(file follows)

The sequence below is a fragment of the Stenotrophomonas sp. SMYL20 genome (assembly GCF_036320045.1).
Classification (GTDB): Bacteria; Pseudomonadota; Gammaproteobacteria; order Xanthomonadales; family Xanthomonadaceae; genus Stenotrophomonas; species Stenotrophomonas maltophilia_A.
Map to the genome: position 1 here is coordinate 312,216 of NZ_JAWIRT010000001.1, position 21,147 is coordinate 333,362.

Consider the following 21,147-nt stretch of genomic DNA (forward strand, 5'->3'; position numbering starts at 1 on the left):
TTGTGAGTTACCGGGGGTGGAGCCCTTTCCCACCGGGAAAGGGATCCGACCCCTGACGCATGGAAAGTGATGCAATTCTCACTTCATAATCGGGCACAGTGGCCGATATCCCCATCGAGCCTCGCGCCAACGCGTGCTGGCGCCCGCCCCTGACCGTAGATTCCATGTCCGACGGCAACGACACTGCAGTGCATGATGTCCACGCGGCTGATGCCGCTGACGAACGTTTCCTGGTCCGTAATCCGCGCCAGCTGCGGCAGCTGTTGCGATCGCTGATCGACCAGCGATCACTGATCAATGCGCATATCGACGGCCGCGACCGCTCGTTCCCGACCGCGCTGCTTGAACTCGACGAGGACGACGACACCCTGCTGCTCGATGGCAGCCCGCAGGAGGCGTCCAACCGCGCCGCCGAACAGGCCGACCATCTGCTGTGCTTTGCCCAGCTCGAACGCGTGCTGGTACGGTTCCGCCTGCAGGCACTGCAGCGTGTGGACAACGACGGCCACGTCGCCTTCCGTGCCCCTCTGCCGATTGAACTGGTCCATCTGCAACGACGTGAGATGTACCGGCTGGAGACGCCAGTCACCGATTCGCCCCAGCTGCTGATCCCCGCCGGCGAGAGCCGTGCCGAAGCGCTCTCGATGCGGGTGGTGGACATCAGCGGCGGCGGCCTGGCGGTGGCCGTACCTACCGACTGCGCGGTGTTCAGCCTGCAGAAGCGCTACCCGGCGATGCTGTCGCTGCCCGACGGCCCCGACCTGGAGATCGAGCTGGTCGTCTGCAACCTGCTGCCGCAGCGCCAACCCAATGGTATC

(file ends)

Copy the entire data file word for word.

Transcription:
The sequence below is a fragment of the Stenotrophomonas sp. SMYL20 genome (assembly GCF_036320045.1).
Classification (GTDB): Bacteria; Pseudomonadota; Gammaproteobacteria; order Xanthomonadales; family Xanthomonadaceae; genus Stenotrophomonas; species Stenotrophomonas maltophilia_A.
Map to the genome: position 1 here is coordinate 312,216 of NZ_JAWIRT010000001.1, position 21,147 is coordinate 333,362.

Consider the following 21,147-nt stretch of genomic DNA (forward strand, 5'->3'; position numbering starts at 1 on the left):
TTGTGAGTTACCGGGGGTGGAGCCCTTTCCCACCGGGAAAGGGATCCGACCCCTGACGCATGGAAAGTGATGCAATTCTCACTTCATAATCGGGCACAGTGGCCGATATCCCCATCGAGCCTCGCGCCAACGCGTGCTGGCGCCCGCCCCTGACCGTAGATTCCATGTCCGACGGCAACGACACTGCAGTGCATGATGTCCACGCGGCTGATGCCGCTGACGAACGTTTCCTGGTCCGTAATCCGCGCCAGCTGCGGCAGCTGTTGCGATCGCTGATCGACCAGCGATCACTGATCAATGCGCATATCGACGGCCGCGACCGCTCGTTCCCGACCGCGCTGCTTGAACTCGACGAGGACGACGACACCCTGCTGCTCGATGGCAGCCCGCAGGAGGCGTCCAACCGCGCCGCCGAACAGGCCGACCATCTGCTGTGCTTTGCCCAGCTCGAACGCGTGCTGGTACGGTTCCGCCTGCAGGCACTGCAGCGTGTGGACAACGACGGCCACGTCGCCTTCCGTGCCCCTCTGCCGATTGAACTGGTCCATCTGCAACGACGTGAGATGTACCGGCTGGAGACGCCAGTCACCGATTCGCCCCAGCTGCTGATCCCCGCCGGCGAGAGCCGTGCCGAAGCGCTCTCGATGCGGGTGGTGGACATCAGCGGCGGCGGCCTGGCGGTGGCCGTACCTACCGACTGCGCGGTGTTCAGCCTGCAGAAGCGCTACCCGGCGATGCTGTCGCTGCCCGACGGCCCCGACCTGGAGATCGAGCTGGTCGTCTGCAACCTGCTGCCGCAGCGCCAACCCAATGGTATC